Once I sorted the photos into chronological order, some large gaps in time became obvious. I assume that since eighteen-year-old Courtney was choosing which photos to scan, I skipped anything from my awkward early teens. Still, I thought it would be distracting if the scrapbook suddenly skipped ahead for years in time. Besides that, I wanted the book to feel more cohesive than my random assortment of photos seemed to imply.

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Instead of being strictly chronological, I decided to divide the book into sections based on the different roles my mom plays. First is the “mom” section, which is photos of just the two of us. Second is the “daughter” section, which includes pictures of my grandparents and other extended family. There’s also a “wife” section for my stepfamily and, of course, a “grandma” section for my nephews. The organization makes it easier to see the different relationships growing over the years. It also conveniently masks the time gaps.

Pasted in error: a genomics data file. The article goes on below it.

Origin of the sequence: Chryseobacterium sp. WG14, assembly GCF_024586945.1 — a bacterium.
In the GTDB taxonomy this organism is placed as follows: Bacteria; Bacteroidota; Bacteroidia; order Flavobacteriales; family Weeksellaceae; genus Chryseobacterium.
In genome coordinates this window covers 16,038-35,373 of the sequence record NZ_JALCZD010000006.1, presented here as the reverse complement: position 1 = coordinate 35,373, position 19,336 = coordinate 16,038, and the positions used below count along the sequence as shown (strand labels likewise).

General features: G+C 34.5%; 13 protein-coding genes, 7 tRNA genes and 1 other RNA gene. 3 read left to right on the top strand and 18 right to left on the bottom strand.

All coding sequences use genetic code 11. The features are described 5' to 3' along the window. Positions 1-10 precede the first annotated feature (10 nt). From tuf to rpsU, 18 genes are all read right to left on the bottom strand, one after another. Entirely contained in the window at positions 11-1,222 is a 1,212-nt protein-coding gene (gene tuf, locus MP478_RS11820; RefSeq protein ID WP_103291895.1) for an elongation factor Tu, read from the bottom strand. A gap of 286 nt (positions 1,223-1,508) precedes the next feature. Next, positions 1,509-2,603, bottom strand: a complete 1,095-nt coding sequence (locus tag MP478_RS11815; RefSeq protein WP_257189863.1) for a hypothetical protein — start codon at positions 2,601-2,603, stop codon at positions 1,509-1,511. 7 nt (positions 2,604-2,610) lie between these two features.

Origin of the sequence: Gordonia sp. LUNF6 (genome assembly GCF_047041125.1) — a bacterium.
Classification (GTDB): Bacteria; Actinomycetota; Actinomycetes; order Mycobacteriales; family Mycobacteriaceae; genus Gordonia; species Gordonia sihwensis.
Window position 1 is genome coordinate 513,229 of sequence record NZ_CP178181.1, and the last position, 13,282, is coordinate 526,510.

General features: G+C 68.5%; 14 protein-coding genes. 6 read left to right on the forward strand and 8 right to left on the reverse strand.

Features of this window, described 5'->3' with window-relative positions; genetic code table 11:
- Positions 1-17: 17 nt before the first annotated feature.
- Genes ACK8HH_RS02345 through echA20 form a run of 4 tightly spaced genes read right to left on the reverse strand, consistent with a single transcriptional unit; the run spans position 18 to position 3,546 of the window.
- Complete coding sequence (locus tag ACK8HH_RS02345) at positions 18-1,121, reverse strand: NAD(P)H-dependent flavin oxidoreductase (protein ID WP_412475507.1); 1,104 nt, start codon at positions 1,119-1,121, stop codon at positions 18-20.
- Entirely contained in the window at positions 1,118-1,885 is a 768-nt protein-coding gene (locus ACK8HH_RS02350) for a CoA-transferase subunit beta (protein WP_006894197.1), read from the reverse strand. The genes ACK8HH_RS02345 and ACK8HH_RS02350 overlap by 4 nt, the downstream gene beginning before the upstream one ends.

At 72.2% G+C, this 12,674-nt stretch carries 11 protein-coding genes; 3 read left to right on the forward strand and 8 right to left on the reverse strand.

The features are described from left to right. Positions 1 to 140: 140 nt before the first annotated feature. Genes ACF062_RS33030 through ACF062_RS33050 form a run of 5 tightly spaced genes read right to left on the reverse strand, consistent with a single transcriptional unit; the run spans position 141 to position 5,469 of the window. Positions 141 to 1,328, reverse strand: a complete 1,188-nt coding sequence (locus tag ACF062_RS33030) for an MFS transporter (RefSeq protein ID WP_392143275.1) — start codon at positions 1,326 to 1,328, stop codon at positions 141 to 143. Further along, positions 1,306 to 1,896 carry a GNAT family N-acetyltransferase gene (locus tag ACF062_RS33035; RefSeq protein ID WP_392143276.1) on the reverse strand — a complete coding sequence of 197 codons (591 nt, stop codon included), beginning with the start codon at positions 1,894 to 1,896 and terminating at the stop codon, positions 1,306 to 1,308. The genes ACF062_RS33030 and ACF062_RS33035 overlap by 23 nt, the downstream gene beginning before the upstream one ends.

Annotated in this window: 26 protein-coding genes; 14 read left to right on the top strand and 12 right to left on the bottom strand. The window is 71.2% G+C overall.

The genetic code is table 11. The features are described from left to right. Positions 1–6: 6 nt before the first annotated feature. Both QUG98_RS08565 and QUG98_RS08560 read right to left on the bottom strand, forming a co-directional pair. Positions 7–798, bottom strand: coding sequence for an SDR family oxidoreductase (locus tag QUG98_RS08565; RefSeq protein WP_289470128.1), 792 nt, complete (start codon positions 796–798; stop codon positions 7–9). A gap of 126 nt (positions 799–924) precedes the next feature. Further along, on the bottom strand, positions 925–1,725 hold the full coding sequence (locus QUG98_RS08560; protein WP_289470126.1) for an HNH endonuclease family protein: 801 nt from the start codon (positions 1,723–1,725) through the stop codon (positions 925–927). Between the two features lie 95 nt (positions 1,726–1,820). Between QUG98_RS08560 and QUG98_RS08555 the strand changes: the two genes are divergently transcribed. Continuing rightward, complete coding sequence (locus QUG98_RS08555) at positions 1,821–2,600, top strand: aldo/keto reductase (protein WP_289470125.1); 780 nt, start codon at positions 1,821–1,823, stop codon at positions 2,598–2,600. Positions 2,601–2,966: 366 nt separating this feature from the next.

I worked on the “mom” section first. Once I figured out a few page layouts that I liked, I could pretty much repeat them throughout the book. Assembling pages is always the most fun part; it just feels good to make something with my hands. The colors and general vibe of the paper pad were exactly what I wanted for the album. The final challenge came when I realized that my pages only filled a small portion of the photo album, leaving a bunch of blank pages at the back. Instead I bought a Project Life album and page protectors for a cleaner look.